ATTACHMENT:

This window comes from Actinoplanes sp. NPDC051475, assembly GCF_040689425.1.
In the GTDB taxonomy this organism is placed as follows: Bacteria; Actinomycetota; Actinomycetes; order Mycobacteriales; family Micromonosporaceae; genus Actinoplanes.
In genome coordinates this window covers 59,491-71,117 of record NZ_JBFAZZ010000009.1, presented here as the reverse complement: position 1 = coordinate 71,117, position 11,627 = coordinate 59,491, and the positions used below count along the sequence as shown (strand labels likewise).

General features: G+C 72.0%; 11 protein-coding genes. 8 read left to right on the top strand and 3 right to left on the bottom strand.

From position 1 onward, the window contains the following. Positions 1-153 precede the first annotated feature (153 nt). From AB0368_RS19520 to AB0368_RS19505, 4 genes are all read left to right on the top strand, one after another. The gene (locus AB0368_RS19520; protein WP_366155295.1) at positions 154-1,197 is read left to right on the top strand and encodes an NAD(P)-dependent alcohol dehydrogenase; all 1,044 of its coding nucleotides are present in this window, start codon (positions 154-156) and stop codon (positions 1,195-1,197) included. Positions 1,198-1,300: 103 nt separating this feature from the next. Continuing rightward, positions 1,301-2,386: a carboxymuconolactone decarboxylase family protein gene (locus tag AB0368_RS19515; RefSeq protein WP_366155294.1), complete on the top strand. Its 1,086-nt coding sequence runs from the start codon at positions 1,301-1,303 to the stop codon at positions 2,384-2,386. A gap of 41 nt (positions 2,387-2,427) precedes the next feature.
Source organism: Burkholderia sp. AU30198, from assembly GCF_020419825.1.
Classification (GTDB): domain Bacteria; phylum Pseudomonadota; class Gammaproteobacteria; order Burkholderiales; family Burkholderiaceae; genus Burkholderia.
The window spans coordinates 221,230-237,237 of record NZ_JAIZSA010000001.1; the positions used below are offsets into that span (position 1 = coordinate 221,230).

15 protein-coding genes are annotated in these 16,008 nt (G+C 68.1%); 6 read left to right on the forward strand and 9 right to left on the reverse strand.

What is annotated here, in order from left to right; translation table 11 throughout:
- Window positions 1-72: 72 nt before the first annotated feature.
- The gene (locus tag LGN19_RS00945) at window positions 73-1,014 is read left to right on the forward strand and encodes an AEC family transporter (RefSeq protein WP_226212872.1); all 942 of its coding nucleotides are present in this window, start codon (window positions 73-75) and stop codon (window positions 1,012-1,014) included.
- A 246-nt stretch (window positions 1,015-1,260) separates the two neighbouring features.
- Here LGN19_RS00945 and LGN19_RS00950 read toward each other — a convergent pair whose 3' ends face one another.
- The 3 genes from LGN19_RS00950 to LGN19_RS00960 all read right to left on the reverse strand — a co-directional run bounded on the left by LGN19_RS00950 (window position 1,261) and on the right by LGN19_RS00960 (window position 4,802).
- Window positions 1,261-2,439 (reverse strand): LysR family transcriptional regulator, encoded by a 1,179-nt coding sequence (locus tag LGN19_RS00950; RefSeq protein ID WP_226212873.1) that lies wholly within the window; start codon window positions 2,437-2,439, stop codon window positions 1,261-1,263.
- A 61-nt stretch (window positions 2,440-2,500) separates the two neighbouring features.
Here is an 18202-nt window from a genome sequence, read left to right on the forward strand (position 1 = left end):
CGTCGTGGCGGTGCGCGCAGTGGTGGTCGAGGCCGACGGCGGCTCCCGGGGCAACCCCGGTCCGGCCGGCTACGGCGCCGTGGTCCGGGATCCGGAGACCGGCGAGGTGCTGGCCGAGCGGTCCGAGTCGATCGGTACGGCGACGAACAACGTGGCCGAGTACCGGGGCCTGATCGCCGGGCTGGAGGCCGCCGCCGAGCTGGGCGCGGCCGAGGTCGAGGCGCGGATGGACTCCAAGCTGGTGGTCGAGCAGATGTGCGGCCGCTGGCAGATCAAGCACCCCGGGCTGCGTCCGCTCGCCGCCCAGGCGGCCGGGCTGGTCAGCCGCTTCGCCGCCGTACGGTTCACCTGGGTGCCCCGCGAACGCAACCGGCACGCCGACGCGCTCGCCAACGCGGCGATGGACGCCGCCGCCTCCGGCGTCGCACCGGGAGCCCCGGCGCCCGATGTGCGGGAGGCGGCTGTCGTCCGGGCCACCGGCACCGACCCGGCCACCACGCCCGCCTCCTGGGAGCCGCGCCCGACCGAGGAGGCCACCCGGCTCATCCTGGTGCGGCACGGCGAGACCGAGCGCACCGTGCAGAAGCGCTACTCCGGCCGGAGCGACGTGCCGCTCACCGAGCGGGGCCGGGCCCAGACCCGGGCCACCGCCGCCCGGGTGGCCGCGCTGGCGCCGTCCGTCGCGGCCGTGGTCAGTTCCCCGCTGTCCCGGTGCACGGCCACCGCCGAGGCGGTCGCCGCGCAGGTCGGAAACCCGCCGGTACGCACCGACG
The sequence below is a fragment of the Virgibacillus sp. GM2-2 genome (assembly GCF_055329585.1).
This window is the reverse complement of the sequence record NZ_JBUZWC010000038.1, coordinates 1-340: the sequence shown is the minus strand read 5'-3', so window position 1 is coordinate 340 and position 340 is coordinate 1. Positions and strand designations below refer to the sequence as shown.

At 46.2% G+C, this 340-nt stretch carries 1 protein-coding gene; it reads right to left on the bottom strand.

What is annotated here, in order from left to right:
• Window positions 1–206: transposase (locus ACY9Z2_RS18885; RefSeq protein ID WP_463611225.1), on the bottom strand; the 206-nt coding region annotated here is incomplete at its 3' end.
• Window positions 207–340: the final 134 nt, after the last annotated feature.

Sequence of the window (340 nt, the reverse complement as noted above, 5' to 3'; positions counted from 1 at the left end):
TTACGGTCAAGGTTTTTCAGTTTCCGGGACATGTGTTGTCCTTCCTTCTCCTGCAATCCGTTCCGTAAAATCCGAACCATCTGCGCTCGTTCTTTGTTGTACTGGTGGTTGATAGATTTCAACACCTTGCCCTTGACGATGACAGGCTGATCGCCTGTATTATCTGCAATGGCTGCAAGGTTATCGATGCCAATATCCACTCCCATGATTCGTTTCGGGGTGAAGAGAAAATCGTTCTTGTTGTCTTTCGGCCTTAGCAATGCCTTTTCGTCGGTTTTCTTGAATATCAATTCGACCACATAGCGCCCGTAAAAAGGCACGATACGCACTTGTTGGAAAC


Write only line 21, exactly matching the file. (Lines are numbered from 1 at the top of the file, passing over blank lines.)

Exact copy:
This window is the reverse complement of the sequence record NZ_JBUZWC010000038.1, coordinates 1-340: the sequence shown is the minus strand read 5'-3', so window position 1 is coordinate 340 and position 340 is coordinate 1. Positions and strand designations below refer to the sequence as shown.